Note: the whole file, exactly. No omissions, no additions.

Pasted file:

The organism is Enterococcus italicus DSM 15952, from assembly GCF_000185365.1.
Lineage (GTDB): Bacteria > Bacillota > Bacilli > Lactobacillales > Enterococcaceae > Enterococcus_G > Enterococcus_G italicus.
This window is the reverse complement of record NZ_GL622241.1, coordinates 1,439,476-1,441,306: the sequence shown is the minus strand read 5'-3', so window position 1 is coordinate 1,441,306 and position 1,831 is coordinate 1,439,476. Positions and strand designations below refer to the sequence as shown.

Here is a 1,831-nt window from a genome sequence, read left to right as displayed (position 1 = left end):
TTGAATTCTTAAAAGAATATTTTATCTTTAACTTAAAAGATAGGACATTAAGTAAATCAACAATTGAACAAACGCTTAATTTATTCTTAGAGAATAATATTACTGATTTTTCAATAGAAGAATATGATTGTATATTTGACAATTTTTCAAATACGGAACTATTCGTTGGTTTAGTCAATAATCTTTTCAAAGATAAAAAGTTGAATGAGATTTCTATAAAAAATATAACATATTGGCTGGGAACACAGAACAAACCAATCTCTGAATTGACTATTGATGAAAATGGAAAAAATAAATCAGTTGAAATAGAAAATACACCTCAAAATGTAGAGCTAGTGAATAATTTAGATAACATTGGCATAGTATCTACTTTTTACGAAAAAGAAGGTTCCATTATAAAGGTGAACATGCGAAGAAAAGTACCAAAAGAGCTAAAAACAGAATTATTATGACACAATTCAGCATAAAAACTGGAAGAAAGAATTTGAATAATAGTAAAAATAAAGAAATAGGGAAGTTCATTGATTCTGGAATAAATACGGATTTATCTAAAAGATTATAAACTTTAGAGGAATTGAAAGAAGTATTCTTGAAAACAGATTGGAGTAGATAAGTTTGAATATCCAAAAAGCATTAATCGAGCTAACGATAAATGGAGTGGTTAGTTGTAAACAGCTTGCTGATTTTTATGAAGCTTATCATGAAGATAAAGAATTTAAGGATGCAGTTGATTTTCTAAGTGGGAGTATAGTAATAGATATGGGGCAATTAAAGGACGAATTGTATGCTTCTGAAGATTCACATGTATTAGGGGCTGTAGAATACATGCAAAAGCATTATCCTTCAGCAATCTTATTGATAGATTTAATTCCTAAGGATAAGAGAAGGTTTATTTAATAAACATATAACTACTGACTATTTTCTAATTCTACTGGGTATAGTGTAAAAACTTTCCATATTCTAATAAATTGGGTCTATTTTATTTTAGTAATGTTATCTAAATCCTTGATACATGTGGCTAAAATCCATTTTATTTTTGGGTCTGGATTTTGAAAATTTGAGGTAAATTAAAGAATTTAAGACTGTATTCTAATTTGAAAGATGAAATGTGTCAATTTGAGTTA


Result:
The organism is Enterococcus italicus DSM 15952, from assembly GCF_000185365.1.
Lineage (GTDB): Bacteria > Bacillota > Bacilli > Lactobacillales > Enterococcaceae > Enterococcus_G > Enterococcus_G italicus.
This window is the reverse complement of record NZ_GL622241.1, coordinates 1,439,476-1,441,306: the sequence shown is the minus strand read 5'-3', so window position 1 is coordinate 1,441,306 and position 1,831 is coordinate 1,439,476. Positions and strand designations below refer to the sequence as shown.

Here is a 1,831-nt window from a genome sequence, read left to right as displayed (position 1 = left end):
TTGAATTCTTAAAAGAATATTTTATCTTTAACTTAAAAGATAGGACATTAAGTAAATCAACAATTGAACAAACGCTTAATTTATTCTTAGAGAATAATATTACTGATTTTTCAATAGAAGAATATGATTGTATATTTGACAATTTTTCAAATACGGAACTATTCGTTGGTTTAGTCAATAATCTTTTCAAAGATAAAAAGTTGAATGAGATTTCTATAAAAAATATAACATATTGGCTGGGAACACAGAACAAACCAATCTCTGAATTGACTATTGATGAAAATGGAAAAAATAAATCAGTTGAAATAGAAAATACACCTCAAAATGTAGAGCTAGTGAATAATTTAGATAACATTGGCATAGTATCTACTTTTTACGAAAAAGAAGGTTCCATTATAAAGGTGAACATGCGAAGAAAAGTACCAAAAGAGCTAAAAACAGAATTATTATGACACAATTCAGCATAAAAACTGGAAGAAAGAATTTGAATAATAGTAAAAATAAAGAAATAGGGAAGTTCATTGATTCTGGAATAAATACGGATTTATCTAAAAGATTATAAACTTTAGAGGAATTGAAAGAAGTATTCTTGAAAACAGATTGGAGTAGATAAGTTTGAATATCCAAAAAGCATTAATCGAGCTAACGATAAATGGAGTGGTTAGTTGTAAACAGCTTGCTGATTTTTATGAAGCTTATCATGAAGATAAAGAATTTAAGGATGCAGTTGATTTTCTAAGTGGGAGTATAGTAATAGATATGGGGCAATTAAAGGACGAATTGTATGCTTCTGAAGATTCACATGTATTAGGGGCTGTAGAATACATGCAAAAGCATTATCCTTCAGCAATCTTATTGATAGATTTAATTCCTAAGGATAAGAGAAGGTTTATTTAATAAACATATAACTACTGACTATTTTCTAATTCTACTGGGTATAGTGTAAAAACTTTCCATATTCTAATAAATTGGGTCTATTTTATTTTAGTAATGTTATCTAAATCCTTGATACATGTGGCTAAAATCCATTTTATTTTTGGGTCTGGATTTTGAAAATTTGAGGTAAATTAAAGAATTTAAGACTGTATTCTAATTTGAAAGATGAAATGTGTCAATTTGAGTTA